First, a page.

FPOInfo: # Used for IMAGE_DEBUG_TYPE_FP

  • … # FPO Information array

Does this make sense? It’s somewhat similar to how Sections are defined in ELF yaml2obj.


I also don't know much about COFF, but I am always interested in using
yaml2obj to generate "interesting" test cases for lldb. So, if you're
looking for a use case, this sounds like it could be very useful there.


I think it seems like an oversight, and improvements in this area would be welcome.

I think most of the effort in COFF <-> YAML translation has been for representing object files, and debug directories are a feature of fully linked PE images. With that in mind, it’s not too surprising that the feature is missing.

In general, it should be possible to roundtrip linked PE images via yaml just fine - their contents would just be part of the opaque section contents blob. Hard to inspect and tweak by hand, but so are lots of other things that are referended via data directories (like base relocation tables) and stored in the plain section contents.

But debug directories have got one property which would break this - they have a PointerToRawData field, that should contain the raw byte offset within the linked PE image, to their content data. As roundtrip via yaml does rewrite the file structure (and the output layout of yaml2obj isn't supposed to be fixed), the exact value of this field would have to be updated. As far as I know, yaml2obj doesn't do this at the moment.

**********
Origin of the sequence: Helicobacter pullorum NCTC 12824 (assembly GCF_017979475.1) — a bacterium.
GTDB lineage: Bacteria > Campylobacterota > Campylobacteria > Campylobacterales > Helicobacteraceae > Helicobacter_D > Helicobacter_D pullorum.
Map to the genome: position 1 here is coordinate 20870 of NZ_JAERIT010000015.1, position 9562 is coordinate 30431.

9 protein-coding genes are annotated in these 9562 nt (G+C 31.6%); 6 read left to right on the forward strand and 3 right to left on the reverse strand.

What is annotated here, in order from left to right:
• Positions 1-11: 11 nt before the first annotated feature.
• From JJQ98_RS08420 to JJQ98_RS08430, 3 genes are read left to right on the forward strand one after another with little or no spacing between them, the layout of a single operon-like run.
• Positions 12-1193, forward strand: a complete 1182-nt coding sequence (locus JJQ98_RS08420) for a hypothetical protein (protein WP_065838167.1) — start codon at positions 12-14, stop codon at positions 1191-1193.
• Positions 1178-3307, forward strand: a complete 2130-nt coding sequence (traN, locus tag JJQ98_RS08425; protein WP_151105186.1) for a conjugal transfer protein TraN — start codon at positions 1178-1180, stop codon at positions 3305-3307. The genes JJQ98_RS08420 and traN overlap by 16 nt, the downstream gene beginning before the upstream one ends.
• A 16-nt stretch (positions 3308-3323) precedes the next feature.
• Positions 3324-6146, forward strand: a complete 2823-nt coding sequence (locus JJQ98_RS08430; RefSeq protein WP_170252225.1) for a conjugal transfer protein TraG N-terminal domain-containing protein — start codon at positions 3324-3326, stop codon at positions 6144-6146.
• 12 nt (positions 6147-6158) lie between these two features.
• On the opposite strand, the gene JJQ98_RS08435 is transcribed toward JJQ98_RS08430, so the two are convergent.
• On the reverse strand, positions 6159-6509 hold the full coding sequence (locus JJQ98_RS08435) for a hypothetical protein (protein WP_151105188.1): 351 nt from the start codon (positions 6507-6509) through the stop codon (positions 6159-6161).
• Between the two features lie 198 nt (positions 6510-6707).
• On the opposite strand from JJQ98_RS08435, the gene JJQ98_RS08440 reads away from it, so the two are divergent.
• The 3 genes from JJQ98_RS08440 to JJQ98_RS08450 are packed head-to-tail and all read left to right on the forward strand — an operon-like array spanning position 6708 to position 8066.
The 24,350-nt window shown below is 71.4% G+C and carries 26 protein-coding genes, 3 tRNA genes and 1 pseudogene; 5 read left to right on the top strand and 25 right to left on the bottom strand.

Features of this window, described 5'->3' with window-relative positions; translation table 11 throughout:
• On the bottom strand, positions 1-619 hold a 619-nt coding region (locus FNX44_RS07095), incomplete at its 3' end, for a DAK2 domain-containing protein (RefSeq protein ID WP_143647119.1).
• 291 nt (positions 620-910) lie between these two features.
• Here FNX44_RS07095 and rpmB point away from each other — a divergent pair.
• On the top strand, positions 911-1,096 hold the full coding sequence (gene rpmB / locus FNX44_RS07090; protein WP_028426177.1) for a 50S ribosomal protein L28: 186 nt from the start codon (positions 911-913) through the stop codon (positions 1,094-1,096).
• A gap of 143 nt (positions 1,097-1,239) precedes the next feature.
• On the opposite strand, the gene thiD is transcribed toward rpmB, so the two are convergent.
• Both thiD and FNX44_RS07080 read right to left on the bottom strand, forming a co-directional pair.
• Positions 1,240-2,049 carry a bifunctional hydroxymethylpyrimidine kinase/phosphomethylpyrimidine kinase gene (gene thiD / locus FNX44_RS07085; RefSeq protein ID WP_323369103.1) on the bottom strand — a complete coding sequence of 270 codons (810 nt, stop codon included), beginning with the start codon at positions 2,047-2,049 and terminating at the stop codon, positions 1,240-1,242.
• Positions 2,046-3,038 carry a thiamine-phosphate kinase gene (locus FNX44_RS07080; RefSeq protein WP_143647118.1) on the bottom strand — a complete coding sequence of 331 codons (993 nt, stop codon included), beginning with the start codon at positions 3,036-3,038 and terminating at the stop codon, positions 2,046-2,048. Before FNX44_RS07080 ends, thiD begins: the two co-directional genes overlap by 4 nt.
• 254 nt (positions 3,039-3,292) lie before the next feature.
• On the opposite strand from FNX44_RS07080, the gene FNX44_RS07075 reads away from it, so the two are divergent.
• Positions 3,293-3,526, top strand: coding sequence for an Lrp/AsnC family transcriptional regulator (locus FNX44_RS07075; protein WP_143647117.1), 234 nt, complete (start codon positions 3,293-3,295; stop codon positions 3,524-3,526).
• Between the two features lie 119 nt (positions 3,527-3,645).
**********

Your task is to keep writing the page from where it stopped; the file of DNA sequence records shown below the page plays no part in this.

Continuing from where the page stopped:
llvm-objcopy's COFF backend does try to do it (COFFWriter::patchDebugDirectory in llvm/tools/llvm-objcopy/COFF/Writer.cpp), but when I now reread the code there, I'm pretty sure I made some mistakes there. (I incorrectly assumed that the raw data is interleaved after each debug directory header.) With your lld patch for the CET compat flag, it should be easy to generate a testcase for that, with more than one debug directory.

One general design question regarding this in obj2yaml, is that when the debug directories are synthesized, should they be appended onto one of the existing sections (with normal hex dumped contents) or created as an entirely new section? Synthesizing them separately works fine for cases where a file is generated entirely from scratch with yaml, but is tricky for obj2yaml, where the original debug directories pretty much need to be left in place. In that case, each time a PE image is roundtripped via yaml, it would generate yet another set of debug directories, orphaning the old ones.

Finally, when reading the spec, it also seems like the payload of a debug directory doesn't even need to be in the mappable parts of sections, but could be in unmapped areas of the PE image file (by having AddressOfRawData set to zero, so it can only be found via PointerToRawData). This doesn't seem like something that e.g. llvm-readobj's --coff-debug-directoriy currently supports though (and llvm-objcopy expects the paylaod to be moved along as part of sections' contents).

I'll make a note to try to fix llvm-objcopy's assumptions about the location of the payload this sometime in the future.

// Martin